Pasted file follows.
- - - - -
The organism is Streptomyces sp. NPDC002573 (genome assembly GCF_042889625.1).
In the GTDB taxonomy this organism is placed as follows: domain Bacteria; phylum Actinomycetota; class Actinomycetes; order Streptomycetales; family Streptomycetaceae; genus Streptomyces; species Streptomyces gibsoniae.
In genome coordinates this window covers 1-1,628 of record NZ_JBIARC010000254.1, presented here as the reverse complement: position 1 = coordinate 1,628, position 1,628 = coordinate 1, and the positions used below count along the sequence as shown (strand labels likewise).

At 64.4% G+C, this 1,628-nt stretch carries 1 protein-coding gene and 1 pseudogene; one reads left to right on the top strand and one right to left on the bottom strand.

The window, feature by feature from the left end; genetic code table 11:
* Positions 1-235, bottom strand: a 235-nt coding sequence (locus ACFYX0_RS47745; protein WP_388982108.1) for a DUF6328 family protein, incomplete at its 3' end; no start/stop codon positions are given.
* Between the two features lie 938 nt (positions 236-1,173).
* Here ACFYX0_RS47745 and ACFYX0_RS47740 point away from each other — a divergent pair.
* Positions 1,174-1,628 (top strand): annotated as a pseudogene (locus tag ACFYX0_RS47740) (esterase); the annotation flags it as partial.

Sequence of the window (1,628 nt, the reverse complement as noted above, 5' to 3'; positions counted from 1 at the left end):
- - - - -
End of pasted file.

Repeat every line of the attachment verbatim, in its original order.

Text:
The organism is Streptomyces sp. NPDC002573 (genome assembly GCF_042889625.1).
In the GTDB taxonomy this organism is placed as follows: domain Bacteria; phylum Actinomycetota; class Actinomycetes; order Streptomycetales; family Streptomycetaceae; genus Streptomyces; species Streptomyces gibsoniae.
In genome coordinates this window covers 1-1,628 of record NZ_JBIARC010000254.1, presented here as the reverse complement: position 1 = coordinate 1,628, position 1,628 = coordinate 1, and the positions used below count along the sequence as shown (strand labels likewise).

At 64.4% G+C, this 1,628-nt stretch carries 1 protein-coding gene and 1 pseudogene; one reads left to right on the top strand and one right to left on the bottom strand.

The window, feature by feature from the left end; genetic code table 11:
* Positions 1-235, bottom strand: a 235-nt coding sequence (locus ACFYX0_RS47745; protein WP_388982108.1) for a DUF6328 family protein, incomplete at its 3' end; no start/stop codon positions are given.
* Between the two features lie 938 nt (positions 236-1,173).
* Here ACFYX0_RS47745 and ACFYX0_RS47740 point away from each other — a divergent pair.
* Positions 1,174-1,628 (top strand): annotated as a pseudogene (locus tag ACFYX0_RS47740) (esterase); the annotation flags it as partial.

Sequence of the window (1,628 nt, the reverse complement as noted above, 5' to 3'; positions counted from 1 at the left end):